For many of us, our retirement fund is our largest single asset. It could be an IRA, a 401(k), 403(b), or other qualified plan. Retirement assets require careful consideration because unique rules apply to them.
Retirement assets are favored assets in some ways, and disfavored in others. Retirement assets are favored in that they are exempt from your creditors in bankruptcy, at least up to the amount that is needed to fund your retirement. On the other hand, retirement assets are disfavored in that they generally have income tax liability built-in. When saving for retirement, you put away money before taxes, deferring that income taxation. However, this built-in tax liability makes planning for retirement assets more complicated than other assets.
Retirement assets require careful planning in order to achieve your goals. There are several methods to achieve your goals. First, if you expect you will owe estate tax, you may consider taking your IRA and converting it to a ROTH IRA, if you qualify to do so. By doing this you pay the tax owed on the IRA while allowing the IRA to grow tax free. More importantly, there is no longer estate tax payable on the money you used to pay the income tax.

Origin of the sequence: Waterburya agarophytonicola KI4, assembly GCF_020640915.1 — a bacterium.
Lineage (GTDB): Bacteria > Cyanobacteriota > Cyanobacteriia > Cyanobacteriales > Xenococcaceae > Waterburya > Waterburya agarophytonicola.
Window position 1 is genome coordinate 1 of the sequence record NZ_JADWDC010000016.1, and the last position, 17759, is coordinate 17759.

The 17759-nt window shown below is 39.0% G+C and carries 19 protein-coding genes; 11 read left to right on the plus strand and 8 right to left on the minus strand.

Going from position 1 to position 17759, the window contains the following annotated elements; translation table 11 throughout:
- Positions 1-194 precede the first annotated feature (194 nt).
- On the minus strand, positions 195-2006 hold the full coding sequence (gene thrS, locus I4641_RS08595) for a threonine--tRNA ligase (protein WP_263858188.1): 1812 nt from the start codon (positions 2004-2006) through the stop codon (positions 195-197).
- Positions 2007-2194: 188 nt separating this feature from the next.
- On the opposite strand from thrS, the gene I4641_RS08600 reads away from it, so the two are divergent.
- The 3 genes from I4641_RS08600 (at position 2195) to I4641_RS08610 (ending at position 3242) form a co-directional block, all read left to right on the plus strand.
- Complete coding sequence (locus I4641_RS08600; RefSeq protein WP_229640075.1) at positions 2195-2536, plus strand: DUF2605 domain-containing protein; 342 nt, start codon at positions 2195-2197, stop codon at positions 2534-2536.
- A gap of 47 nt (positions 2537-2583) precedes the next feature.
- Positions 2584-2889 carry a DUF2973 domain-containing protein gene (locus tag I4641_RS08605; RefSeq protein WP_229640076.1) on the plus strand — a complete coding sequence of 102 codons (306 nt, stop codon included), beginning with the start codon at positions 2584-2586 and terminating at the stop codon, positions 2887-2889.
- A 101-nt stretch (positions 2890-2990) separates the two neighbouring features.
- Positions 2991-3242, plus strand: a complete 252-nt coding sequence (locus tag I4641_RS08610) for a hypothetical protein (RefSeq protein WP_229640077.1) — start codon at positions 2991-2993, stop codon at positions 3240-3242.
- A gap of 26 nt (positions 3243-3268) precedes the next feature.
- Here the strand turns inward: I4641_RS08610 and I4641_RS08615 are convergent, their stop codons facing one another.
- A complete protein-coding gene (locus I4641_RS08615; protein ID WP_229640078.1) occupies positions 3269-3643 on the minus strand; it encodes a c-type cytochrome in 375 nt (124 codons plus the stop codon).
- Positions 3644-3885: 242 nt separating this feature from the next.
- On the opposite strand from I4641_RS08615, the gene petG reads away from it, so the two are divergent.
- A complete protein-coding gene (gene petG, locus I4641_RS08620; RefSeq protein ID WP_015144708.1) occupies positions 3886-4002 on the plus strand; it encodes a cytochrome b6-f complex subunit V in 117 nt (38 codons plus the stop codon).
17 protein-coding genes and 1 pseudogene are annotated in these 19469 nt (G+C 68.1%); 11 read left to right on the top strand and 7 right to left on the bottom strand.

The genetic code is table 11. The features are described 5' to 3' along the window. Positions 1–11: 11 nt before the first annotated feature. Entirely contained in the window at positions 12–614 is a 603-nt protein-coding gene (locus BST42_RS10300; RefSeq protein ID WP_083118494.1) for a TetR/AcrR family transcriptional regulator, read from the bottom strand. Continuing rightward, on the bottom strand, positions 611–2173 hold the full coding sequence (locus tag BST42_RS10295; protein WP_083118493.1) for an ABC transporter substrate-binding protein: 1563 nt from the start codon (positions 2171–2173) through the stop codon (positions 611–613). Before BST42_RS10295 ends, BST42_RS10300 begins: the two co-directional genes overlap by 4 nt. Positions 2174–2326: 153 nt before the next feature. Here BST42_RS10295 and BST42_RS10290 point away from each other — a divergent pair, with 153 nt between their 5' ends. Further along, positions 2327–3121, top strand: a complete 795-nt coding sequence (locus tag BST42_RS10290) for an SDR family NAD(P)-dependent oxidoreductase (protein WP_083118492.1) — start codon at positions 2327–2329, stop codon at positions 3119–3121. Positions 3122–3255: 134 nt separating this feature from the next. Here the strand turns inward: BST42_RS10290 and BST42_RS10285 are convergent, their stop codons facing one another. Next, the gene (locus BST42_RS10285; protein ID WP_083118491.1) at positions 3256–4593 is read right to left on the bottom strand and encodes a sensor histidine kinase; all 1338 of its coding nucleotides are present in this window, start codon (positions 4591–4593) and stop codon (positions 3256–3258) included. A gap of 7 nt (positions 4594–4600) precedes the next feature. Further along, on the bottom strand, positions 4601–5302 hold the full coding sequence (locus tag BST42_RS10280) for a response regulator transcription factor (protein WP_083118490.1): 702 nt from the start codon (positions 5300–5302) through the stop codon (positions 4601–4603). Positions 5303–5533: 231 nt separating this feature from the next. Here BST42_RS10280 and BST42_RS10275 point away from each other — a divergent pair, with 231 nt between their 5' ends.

Another strategy is to do a “rollover” of the plan assets to your spouse upon your death. This allows you to stretch the payout in order to defer payment of taxes for as long as possible, while qualifying for a marital estate tax deduction. Then, at your spouse’s death, the assets can be left to your children and drawn out over their life expectancies. You may also want to consider leaving these assets to your children in trust in order to protect the assets from your children’s creditors or future ex-spouses.
Another strategy used for those who are charitably inclined is to remove money from the retirement plan in order to give it to charity or to a charitable remainder trust. Basically, you use the charitable deduction to offset the income tax generated by the withdrawal from the retirement plan.
Planning for retirement assets is a complicated matter, so be sure to contact only a qualified professional to help you navigate the retirement asset minefield.
Compliments of the McGee Law Firm, Attorney Brandon McGee
Written By: The American Academy of Estate Planning Attorneys